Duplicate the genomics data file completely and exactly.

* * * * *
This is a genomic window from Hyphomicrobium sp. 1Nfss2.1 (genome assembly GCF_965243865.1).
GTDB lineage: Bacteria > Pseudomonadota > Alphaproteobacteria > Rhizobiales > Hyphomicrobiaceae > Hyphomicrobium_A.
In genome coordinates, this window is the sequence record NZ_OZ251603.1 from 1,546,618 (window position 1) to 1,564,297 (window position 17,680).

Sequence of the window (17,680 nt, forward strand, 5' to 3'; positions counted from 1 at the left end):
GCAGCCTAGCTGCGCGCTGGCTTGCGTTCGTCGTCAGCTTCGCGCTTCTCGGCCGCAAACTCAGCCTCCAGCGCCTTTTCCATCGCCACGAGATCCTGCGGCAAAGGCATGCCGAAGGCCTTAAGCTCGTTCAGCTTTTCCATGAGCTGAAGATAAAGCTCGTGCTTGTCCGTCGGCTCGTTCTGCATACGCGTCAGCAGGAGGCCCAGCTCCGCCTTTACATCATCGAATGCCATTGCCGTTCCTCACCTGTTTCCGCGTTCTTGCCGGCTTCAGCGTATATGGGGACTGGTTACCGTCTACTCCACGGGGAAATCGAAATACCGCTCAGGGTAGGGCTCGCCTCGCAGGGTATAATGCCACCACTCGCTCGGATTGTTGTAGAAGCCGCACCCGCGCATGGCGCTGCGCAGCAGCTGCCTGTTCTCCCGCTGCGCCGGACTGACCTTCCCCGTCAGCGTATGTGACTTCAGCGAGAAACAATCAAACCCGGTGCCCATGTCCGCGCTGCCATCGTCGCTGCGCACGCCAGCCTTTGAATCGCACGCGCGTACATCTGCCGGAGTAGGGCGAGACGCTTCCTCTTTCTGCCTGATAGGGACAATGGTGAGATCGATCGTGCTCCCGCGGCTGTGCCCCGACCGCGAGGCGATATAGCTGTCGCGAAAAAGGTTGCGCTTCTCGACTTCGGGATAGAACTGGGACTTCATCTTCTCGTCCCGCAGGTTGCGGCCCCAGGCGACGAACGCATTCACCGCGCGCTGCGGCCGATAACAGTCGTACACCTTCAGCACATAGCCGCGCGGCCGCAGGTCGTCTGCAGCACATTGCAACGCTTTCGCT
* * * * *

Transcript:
This is a genomic window from Hyphomicrobium sp. 1Nfss2.1 (genome assembly GCF_965243865.1).
GTDB lineage: Bacteria > Pseudomonadota > Alphaproteobacteria > Rhizobiales > Hyphomicrobiaceae > Hyphomicrobium_A.
In genome coordinates, this window is the sequence record NZ_OZ251603.1 from 1,546,618 (window position 1) to 1,564,297 (window position 17,680).

Sequence of the window (17,680 nt, forward strand, 5' to 3'; positions counted from 1 at the left end):
GCAGCCTAGCTGCGCGCTGGCTTGCGTTCGTCGTCAGCTTCGCGCTTCTCGGCCGCAAACTCAGCCTCCAGCGCCTTTTCCATCGCCACGAGATCCTGCGGCAAAGGCATGCCGAAGGCCTTAAGCTCGTTCAGCTTTTCCATGAGCTGAAGATAAAGCTCGTGCTTGTCCGTCGGCTCGTTCTGCATACGCGTCAGCAGGAGGCCCAGCTCCGCCTTTACATCATCGAATGCCATTGCCGTTCCTCACCTGTTTCCGCGTTCTTGCCGGCTTCAGCGTATATGGGGACTGGTTACCGTCTACTCCACGGGGAAATCGAAATACCGCTCAGGGTAGGGCTCGCCTCGCAGGGTATAATGCCACCACTCGCTCGGATTGTTGTAGAAGCCGCACCCGCGCATGGCGCTGCGCAGCAGCTGCCTGTTCTCCCGCTGCGCCGGACTGACCTTCCCCGTCAGCGTATGTGACTTCAGCGAGAAACAATCAAACCCGGTGCCCATGTCCGCGCTGCCATCGTCGCTGCGCACGCCAGCCTTTGAATCGCACGCGCGTACATCTGCCGGAGTAGGGCGAGACGCTTCCTCTTTCTGCCTGATAGGGACAATGGTGAGATCGATCGTGCTCCCGCGGCTGTGCCCCGACCGCGAGGCGATATAGCTGTCGCGAAAAAGGTTGCGCTTCTCGACTTCGGGATAGAACTGGGACTTCATCTTCTCGTCCCGCAGGTTGCGGCCCCAGGCGACGAACGCATTCACCGCGCGCTGCGGCCGATAACAGTCGTACACCTTCAGCACATAGCCGCGCGGCCGCAGGTCGTCTGCAGCACATTGCAACGCTTTCGCT